Weather maps use weather symbols. Take a look at the weather map in your local newspaper or watch the weather on the news. Try this interactive weather map and note the different symbols of fronts, warm and cooler air. Look for symbols for sunny, partly cloudy, overcast, stormy. Draw weather symbols and label them.
Activity 3 – Collect Weather Data
Scientists and meteorologists collect weather data and look for changes in temperature, humidity, wind, pressure, and precipitation. This week you will be a citizen scientist and collect weather data regarding numbers and percentages and probabilities. Reading the paper or checking online, record the temperature range, sunshine or cloud cover, the amount or possibility of precipitation, the rate of humidity, strength, and direction of the wind. Record the weather for seven days in a row making a chart of data.
Activity 4 – Make a weather map
Today we have access to radar maps of weather. These maps show current and future passage of clouds, temperature change, and precipitation. We can look at these maps and decide what to wear and whether to carry an umbrella or a warmer coat. Using a Doppler radar map of your town, make a weather map for today. Mark the temperature. Record temperature change as in a cold front, warm front or stationary front in which the temperatures stays relatively uniform.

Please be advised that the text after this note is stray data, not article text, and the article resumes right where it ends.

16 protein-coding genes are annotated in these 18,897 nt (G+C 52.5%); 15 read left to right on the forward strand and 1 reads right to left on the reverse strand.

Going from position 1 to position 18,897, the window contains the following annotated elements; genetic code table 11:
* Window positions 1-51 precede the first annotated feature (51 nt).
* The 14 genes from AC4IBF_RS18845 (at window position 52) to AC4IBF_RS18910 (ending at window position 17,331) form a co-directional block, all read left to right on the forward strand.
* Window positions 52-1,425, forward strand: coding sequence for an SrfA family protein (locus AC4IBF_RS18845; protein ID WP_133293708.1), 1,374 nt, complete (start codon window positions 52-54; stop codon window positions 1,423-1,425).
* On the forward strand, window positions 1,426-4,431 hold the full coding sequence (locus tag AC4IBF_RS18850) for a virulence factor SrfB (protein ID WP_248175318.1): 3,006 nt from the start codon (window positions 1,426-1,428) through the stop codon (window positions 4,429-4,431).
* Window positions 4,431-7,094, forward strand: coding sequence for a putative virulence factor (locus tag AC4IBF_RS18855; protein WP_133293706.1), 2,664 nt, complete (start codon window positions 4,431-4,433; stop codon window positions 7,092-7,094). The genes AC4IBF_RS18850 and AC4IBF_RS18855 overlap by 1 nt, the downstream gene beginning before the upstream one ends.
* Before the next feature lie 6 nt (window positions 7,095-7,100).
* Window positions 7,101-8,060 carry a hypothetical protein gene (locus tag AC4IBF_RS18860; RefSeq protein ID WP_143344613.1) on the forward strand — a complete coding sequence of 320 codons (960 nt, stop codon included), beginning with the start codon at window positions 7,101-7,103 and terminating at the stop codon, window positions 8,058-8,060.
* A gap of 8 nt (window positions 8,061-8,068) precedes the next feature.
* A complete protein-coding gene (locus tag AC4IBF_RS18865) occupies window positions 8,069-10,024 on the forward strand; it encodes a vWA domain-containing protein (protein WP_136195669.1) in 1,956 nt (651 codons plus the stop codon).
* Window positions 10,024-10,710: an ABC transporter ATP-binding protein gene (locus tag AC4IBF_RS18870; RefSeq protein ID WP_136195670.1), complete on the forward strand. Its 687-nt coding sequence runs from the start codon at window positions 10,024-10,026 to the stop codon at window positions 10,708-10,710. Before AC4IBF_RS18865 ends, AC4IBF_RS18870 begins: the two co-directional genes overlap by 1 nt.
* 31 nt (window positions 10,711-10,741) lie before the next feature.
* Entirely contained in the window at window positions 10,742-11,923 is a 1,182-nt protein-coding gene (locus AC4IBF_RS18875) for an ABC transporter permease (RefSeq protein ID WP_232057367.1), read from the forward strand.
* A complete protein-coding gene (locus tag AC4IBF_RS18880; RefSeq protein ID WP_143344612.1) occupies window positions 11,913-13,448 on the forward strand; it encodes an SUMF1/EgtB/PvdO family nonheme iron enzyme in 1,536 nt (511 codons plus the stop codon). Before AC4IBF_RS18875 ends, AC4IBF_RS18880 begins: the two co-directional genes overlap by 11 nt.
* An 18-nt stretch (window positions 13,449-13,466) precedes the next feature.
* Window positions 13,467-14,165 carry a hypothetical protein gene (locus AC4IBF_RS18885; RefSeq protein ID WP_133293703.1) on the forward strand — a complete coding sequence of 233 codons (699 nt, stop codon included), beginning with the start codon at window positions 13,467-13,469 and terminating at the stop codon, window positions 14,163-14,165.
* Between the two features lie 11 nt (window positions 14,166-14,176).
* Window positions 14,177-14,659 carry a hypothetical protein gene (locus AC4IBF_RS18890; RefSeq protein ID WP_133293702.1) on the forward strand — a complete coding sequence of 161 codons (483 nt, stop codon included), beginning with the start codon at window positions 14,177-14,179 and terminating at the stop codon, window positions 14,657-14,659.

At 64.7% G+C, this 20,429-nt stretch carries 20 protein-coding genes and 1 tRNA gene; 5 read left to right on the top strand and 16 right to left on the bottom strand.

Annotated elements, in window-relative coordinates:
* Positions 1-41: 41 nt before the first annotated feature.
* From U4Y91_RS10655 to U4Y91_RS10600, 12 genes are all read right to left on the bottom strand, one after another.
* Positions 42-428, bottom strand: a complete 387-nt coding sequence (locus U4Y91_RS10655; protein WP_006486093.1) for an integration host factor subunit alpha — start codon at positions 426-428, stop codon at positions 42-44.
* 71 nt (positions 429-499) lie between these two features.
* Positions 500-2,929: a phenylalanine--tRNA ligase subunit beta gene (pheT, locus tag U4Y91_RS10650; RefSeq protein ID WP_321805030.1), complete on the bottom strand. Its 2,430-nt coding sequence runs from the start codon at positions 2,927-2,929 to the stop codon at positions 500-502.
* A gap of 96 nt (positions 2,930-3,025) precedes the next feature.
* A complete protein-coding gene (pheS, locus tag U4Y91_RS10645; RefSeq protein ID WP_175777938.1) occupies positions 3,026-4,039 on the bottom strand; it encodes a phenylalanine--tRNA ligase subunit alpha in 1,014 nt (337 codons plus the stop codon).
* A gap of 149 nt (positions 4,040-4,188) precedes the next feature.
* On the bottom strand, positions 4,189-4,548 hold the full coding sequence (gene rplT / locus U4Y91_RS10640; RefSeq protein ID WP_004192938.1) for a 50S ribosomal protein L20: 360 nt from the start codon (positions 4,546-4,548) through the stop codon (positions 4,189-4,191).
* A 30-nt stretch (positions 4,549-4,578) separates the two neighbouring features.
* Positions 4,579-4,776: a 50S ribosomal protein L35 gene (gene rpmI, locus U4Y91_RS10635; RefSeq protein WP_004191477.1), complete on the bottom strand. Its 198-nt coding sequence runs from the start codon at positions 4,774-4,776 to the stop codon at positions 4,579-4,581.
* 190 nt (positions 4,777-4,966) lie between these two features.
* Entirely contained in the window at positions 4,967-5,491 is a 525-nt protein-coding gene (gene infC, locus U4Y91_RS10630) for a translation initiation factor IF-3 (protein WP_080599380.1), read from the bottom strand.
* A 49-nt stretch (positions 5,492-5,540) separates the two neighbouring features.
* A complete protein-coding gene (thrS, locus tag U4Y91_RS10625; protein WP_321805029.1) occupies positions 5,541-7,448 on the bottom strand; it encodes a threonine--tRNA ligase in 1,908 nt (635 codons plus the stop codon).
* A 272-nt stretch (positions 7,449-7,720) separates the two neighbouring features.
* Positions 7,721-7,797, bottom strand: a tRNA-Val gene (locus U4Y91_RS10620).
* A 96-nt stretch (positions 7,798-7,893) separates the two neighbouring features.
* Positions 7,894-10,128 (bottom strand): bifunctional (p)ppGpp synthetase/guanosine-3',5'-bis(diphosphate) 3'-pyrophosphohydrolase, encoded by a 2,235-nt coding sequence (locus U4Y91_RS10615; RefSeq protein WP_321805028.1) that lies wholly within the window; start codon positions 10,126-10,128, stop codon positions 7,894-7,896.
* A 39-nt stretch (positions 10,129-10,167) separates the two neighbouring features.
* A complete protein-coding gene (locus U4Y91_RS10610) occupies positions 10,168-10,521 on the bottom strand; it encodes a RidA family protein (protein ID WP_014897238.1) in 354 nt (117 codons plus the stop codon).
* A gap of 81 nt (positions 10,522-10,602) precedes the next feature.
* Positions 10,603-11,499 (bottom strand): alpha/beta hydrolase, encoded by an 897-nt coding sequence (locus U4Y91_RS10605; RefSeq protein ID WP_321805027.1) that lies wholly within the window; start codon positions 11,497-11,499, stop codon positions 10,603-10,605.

Make a weather map!
Activity 5 – Severe Weather
Severe weather is when wind, rain, temperature, and snow, are extreme. These conditions raise the possibility of damage to human property and life. Thunderstorms, lightning, tornados, flash floods, high winds, hail, excessive precipitation, and wildfires are examples of life-threatening severe weather, as are downbursts, waterspouts, tropical cyclones, and extratropical cyclones. Regional and seasonal severe weather phenomena include blizzards, snowstorms, ice storms, and dust storms and more. Choose one storm type for each season—summer, fall, winter and spring, and research precautions people should take to stay safe.